|Date of birth|
|Date of death||1851|
Mor Sæther (born Anne Johansdatter Viker; 20 October 1793 in Grue, Norway – 25 April 1851 in Christiania (Oslo)), was a Norwegian "klok kone" ("cunning woman"), that is, a herbalist. She is one of the best known within her profession in Norway.
Mor Sæther ("Mother Sæther") was born in Grue (now Kongsvinger), Hedmark. Her parents were the farmer Johan Eriksen Viker (b. 1757) and Bastine Guttormsdatter (b. 1768); they had 7 children. She married twice: first to a Mr. Sæther who appears to have worked as a handyman at the Anatomy School at Royal Frederick University (now Oslo University), and then in 1825 to a farmer, Lars Bastian Nielsen (1797–1911). At the anatomy school she was given lessons in anatomy by Dr. Jens Essendrop Knoph; he lent her books in return for menial work. Her second husband owned a farm in Pipervika with 20 cows. There is a story that Mor Sæther took butter to the King, Carl Johan, when was in Oslo.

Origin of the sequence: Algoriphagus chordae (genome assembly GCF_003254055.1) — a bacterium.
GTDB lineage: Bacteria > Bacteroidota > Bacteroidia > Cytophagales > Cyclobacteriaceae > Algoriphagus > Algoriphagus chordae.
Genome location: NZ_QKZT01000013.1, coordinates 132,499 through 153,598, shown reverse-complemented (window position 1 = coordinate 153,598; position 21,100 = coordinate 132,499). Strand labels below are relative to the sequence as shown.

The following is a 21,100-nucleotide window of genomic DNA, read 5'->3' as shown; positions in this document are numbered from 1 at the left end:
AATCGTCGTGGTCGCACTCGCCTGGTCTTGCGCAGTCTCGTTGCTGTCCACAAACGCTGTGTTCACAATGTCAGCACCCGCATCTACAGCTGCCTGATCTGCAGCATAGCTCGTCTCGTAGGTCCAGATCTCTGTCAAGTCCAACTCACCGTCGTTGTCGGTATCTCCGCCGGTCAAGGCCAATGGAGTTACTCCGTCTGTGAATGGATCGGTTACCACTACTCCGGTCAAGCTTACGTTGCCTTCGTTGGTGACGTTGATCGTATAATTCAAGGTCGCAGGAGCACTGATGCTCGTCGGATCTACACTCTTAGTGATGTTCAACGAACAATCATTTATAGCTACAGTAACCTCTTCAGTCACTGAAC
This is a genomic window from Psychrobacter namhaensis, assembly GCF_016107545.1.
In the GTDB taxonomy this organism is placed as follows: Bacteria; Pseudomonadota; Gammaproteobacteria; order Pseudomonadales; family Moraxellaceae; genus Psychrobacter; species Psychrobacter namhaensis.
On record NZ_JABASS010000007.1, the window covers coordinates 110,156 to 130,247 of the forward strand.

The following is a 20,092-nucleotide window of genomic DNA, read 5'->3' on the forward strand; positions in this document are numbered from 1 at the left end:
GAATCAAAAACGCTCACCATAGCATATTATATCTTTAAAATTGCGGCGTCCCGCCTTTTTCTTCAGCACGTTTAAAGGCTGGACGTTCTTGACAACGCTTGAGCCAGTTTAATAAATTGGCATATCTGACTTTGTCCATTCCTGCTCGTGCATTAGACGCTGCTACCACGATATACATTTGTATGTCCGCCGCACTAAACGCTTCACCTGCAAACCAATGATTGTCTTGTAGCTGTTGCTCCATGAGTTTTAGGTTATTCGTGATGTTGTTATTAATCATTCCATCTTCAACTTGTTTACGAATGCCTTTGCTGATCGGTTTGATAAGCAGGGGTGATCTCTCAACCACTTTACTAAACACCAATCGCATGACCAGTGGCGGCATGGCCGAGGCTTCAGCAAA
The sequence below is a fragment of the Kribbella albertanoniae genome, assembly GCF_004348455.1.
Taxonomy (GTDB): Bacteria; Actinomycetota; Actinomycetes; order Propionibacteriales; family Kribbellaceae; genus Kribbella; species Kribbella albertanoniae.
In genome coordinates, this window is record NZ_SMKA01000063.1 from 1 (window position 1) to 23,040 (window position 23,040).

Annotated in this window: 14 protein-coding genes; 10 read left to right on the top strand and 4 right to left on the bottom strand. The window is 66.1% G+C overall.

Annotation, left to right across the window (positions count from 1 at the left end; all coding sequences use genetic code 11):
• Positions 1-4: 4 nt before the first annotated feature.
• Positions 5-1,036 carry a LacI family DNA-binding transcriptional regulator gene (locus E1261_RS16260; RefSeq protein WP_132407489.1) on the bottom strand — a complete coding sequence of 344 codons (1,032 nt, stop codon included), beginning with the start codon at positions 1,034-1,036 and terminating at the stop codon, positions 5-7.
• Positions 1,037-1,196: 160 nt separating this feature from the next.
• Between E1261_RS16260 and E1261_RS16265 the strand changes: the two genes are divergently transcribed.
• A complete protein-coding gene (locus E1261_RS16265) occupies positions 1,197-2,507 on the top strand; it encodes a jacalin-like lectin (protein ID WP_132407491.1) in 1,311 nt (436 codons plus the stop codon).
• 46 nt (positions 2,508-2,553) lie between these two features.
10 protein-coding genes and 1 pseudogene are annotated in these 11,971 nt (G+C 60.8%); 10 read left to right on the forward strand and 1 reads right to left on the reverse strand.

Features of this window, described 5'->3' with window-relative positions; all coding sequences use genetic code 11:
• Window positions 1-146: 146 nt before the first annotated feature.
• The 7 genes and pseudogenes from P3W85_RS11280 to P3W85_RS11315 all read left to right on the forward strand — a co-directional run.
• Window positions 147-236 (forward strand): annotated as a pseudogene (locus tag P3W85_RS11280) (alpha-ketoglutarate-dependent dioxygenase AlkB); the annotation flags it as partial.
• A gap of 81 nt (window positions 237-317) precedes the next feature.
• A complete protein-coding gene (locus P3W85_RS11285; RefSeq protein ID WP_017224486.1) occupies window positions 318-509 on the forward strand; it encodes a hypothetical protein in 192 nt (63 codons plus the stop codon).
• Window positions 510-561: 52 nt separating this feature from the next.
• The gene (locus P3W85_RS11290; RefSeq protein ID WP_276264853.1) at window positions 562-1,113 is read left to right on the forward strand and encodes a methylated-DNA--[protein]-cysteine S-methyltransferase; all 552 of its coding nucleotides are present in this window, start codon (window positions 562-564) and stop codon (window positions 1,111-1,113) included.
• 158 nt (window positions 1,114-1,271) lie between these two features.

Mor Sæther was active in Christiania (Oslo) in about 1820–1851. She was several times tried for quackery under the kvakksalverloven (the quack medicines act of 1794), and was sentenced to a diet of bread and water in prison in 1836, 1841 and 1844. On the last occasion, there was a popular outcry, supported by the nobleman Severin Løvenskiold, and she appealed to the Høyesterett (the supreme court), which freed her. She was given official permission to practice medicine and was thereby made an officially licensed "cunning woman".
Mor Sæther was praised by Henrik Ibsen. He had been a tenant in her house for a short time in 1850.
Mor Sæther was the object of a poem, Mulig Forvexling ("Possible Confusion"), by Henrik Wergeland, whom she famously nursed at his death bed. The poem contains the couplet
- Min Maane er gamle Mor Sæther (My moon is old Mother Saether)
- i hennes snehvite Skaut. (in her snow white veil.)